In Re Production Steel, Inc., Debtor.united States of America, Intervenor-appellee, v. Keith M. Lundin; Mark v. Mcfeeley; William L. Norton;george C. Paine, Ii; Hugh Robinson, Jr.; Andarthur N. Votolato, Intervenors-appellants, 55 F.3d 1232 (6th Cir. 1995)

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US Court of Appeals for the Sixth Circuit - 55 F.3d 1232 (6th Cir. 1995)

Argued & Submitted May 4, 1995. Decided June 8, 1995

Michael E. Robinson (argued and briefed), U.S. Dept. of Justice, Civ. Div., William Kanter, U.S. Dept. of Justice, Civ. Div., Appellate Staff, Washington, DC, for U.S.

Ann Hart Coulter (briefed), Adam Walinsky (briefed), Kronish, Lieb, Weiner & Hellman, New York City, for Keith M. Lundin, Mark V. McFeeley, William L. Norton, George C. Paine, II, Hugh Robinson, Jr., Arthur N. Votolato.

Before: KENNEDY and SUHRHEINRICH, Circuit Judges; CHURCHILL, District Judge.* 

KENNEDY, Circuit Judge.

Plaintiffs, six United States bankruptcy judges, appeal the District Court's reversal of the Bankruptcy Court's award of attorney fees to plaintiffs pursuant to the Equal Access to Justice Act ("EAJA"), 28 U.S.C. § 2412. Plaintiffs intervened in a 1985 bankruptcy proceeding to defend the constitutionality of the Bankruptcy Amendments and Federal Judgeship Act of 1984 (the "Act"). In 1993, plaintiffs petitioned the Bankruptcy Court for fees. The District Court held that their petition for fees was filed over seven years after the final judgment and, therefore, was untimely under EAJA. For the following reasons, we affirm.

This case arises from plaintiffs' efforts to defend the constitutionality of the Act. On July 20, 1984, plaintiffs filed suit in the District of Columbia against the Director of the Administrative Office of the United States Courts (the "Director"), challenging the Director's declaration that the Act violated the appointments clause of the Constitution.1  Meanwhile, a bankrupt debtor in California challenged the authority of the bankruptcy judge presiding over her case. See In re Benny, 44 B.R. 581 (N.D. Cal. 1984), dismissed in part, aff'd in part, 791 F.2d 712 (9th Cir. 1986). Both the plaintiffs and the United States sought to intervene in Benny, and filed a joint motion to stay the proceeding in the District of Columbia. The motion was granted.

Subsequently, parties in other bankruptcy proceedings challenged the constitutionality of the Act. The United States intervened in each of those proceedings. Plaintiffs also appeared in each proceeding--including the Production Steel proceeding for which they are now seeking fees--either as intervenors or amici. The constitutionality of the Act was upheld in each of the proceedings. In 1988, the District Court for the District of Columbia dismissed the case as moot. See Lundin v. Mecham, No. 84-2237 (D.D.C. Nov. 29, 1988).

Plaintiffs filed a petition for fees pursuant to EAJA in the District of Columbia, seeking to recoup legal costs for each bankruptcy proceeding in which they had appeared. Plaintiffs argued that their appearances in those proceedings were instrumental to the final disposition of their case in the District of Columbia. Although the District Court denied plaintiffs' application, the District of Columbia Circuit reversed. The Court held that plaintiffs were prevailing parties in the District of Columbia action, and that the government's position was not substantially justified. See Lundin v. Mecham, 980 F.2d 1450, 1461 (D.C. Cir. 1992). However, the Court denied plaintiffs' claims for fees incurred in other jurisdictions, holding that "the statute expressly forbids the award of fees in actions over which the court lacks jurisdiction. Thus, the proper place to bring a claim for fees under EAJA is in the circuit in which the work was done." Lundin, 980 F.2d at 1461 (citations omitted).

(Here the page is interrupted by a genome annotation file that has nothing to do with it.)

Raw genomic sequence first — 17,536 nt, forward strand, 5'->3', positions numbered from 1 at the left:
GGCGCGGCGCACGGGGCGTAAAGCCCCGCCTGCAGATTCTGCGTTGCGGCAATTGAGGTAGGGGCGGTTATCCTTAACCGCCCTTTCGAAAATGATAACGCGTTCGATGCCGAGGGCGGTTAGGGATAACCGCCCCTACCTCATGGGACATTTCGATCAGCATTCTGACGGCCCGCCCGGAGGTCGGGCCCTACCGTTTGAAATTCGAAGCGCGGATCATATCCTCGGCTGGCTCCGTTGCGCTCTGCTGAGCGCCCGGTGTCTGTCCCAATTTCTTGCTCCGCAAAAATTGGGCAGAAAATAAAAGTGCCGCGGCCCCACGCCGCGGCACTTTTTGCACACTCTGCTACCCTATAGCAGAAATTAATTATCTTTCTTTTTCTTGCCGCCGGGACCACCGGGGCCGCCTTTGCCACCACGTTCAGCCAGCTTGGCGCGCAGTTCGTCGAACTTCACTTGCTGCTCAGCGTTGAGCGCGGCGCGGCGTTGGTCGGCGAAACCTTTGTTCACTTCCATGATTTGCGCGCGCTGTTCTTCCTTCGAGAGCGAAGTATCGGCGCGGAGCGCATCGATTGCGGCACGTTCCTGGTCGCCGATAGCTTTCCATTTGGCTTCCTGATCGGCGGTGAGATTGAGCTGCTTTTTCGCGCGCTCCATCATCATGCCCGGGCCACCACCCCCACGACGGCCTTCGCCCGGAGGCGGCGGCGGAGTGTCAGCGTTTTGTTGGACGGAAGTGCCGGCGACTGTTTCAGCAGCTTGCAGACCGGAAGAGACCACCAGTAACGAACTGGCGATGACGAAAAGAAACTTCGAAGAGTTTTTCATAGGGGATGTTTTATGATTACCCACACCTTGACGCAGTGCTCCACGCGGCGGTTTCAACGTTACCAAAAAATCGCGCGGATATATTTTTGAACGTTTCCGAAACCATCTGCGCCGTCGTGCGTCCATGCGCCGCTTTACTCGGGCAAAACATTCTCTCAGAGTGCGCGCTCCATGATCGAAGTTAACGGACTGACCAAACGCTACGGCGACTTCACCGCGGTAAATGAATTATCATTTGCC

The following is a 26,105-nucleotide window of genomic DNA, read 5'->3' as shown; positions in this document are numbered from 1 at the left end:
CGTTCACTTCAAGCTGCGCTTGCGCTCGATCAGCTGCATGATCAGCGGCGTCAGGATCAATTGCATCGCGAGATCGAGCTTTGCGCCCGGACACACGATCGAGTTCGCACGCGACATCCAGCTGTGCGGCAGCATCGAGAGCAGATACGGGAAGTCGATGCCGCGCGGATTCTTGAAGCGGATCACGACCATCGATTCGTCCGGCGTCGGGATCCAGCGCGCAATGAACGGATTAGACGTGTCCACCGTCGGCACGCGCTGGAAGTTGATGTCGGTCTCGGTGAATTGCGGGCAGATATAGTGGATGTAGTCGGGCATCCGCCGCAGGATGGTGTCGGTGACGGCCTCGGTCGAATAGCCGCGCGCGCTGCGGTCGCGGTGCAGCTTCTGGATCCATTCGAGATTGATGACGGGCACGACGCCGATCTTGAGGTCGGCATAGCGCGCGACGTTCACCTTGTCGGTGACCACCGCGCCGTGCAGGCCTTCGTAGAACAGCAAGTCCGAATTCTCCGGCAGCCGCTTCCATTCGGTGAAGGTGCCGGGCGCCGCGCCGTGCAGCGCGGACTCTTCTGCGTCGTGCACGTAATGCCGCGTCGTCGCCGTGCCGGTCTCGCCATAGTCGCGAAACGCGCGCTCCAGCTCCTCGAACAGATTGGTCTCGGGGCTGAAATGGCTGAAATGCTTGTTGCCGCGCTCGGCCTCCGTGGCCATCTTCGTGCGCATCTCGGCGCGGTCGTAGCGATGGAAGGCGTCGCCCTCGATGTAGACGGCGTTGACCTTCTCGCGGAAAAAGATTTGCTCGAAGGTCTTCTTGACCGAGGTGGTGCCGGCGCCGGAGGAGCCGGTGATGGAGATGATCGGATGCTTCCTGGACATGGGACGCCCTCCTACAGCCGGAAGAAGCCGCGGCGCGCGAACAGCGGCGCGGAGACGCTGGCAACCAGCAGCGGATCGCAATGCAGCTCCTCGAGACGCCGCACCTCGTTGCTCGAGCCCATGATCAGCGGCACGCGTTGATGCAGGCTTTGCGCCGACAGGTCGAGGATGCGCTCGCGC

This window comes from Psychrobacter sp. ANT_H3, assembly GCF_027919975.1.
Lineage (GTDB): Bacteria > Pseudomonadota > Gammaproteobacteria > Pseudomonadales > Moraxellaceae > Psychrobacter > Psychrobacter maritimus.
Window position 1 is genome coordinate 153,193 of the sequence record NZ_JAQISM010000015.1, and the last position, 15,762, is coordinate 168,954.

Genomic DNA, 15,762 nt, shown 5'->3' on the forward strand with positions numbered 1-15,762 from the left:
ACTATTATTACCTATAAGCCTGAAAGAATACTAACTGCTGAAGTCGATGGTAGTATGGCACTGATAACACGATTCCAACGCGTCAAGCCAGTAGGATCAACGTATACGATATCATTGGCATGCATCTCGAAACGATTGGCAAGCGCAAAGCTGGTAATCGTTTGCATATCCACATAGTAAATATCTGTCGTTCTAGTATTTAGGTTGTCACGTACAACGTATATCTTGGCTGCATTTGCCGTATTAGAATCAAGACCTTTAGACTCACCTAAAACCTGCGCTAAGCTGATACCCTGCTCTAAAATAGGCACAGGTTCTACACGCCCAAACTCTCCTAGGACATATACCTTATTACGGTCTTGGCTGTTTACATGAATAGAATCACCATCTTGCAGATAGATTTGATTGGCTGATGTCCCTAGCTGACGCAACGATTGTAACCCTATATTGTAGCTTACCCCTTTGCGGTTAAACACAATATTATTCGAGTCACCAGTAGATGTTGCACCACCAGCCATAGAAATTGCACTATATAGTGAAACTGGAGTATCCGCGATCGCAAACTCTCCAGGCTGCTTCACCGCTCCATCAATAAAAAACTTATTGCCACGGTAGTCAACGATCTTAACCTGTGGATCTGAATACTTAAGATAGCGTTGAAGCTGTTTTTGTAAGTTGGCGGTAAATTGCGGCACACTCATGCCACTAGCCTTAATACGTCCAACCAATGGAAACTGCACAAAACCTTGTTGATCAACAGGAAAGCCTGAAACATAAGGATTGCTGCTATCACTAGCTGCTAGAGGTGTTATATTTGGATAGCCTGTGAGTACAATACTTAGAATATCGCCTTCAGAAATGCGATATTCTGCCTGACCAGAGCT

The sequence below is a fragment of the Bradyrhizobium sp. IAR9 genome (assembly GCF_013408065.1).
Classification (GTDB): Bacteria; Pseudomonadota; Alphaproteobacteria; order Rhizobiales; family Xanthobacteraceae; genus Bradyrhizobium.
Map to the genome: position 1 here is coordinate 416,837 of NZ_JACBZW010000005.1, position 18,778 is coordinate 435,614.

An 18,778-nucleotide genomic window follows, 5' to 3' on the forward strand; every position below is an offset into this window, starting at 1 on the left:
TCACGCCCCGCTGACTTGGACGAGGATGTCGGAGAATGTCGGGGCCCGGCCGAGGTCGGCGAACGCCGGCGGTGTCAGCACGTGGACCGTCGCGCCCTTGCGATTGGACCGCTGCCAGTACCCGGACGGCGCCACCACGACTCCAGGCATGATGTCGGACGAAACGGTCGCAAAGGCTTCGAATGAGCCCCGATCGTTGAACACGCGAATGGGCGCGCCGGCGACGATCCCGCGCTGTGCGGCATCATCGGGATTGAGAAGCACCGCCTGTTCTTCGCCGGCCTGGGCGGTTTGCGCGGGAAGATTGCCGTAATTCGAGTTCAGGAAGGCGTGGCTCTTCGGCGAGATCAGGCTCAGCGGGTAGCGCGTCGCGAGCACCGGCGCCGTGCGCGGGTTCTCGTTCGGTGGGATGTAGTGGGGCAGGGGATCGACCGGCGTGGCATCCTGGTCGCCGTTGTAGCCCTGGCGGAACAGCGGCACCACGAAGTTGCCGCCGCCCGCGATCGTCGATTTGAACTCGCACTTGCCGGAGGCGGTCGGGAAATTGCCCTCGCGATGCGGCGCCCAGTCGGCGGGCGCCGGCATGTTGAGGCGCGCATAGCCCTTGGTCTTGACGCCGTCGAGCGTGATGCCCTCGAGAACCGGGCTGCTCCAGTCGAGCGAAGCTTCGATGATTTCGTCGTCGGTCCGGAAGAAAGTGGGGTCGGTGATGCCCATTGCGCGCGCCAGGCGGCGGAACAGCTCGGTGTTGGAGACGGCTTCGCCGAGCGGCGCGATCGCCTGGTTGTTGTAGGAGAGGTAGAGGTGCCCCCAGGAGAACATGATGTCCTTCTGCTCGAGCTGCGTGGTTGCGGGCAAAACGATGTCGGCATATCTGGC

Plaintiffs subsequently petitioned the Bankruptcy Court for the Middle District of Tennessee for the fees they incurred by intervening in the Production Steel bankruptcy case. Production Steel had filed a voluntary bankruptcy petition under Chapter 11 of the Bankruptcy Code on April 22, 1982. Subsequently, Production Steel commenced a voidable preference adversary proceeding against Bethlehem Steel. Bethlehem Steel challenged the constitutionality of the Act as one of its defenses. The Bankruptcy Court notified the United States Attorney General of the constitutional challenge. The United States intervened, asserting that the Act was unconstitutional. Plaintiffs then also intervened. Upon motion of the parties, the District Court granted a partial withdrawal of the preference action from the Bankruptcy Court, allowing the District Court to rule on the constitutionality of the Act. On April 17, 1985, the District Court upheld the constitutionality of the Act. See In re Production Steel, Inc., 48 B.R. 841, 849 (M.D. Tenn. 1985). The United States and Bethlehem appealed the District Court's decision, but the appeal was voluntarily dismissed on August 14, 1985. On December 12, 1985, the Bankruptcy Court entered a final order in the voidable preference action.

Congress enacted EAJA out of concern that "the Government, with its vast resources, could force citizens into acquiescing to adverse Government action, rather than vindicating their rights, simply by threatening them with costly litigation." Pierce v. Underwood, 487 U.S. 552, 575, 108 S. Ct. 2541, 2555, 101 L. Ed. 2d 490 (1988) (Brennan, J., concurring). EAJA provides for attorney fees to the "prevailing party" in litigation against the United States, "unless the court finds that the position of the United States was substantially justified or that special circumstances make an award unjust." 28 U.S.C. § 2412(d) (1) (A). To collect fees pursuant to EAJA, a party must submit an application "within thirty days of final judgment in the action." Id. Sec. 2412(d) (1) (B). " ' [F]inal judgment' means a judgment that is final and not appealable, and includes an order of settlement." Id. Sec. 2412(d) (2) (G).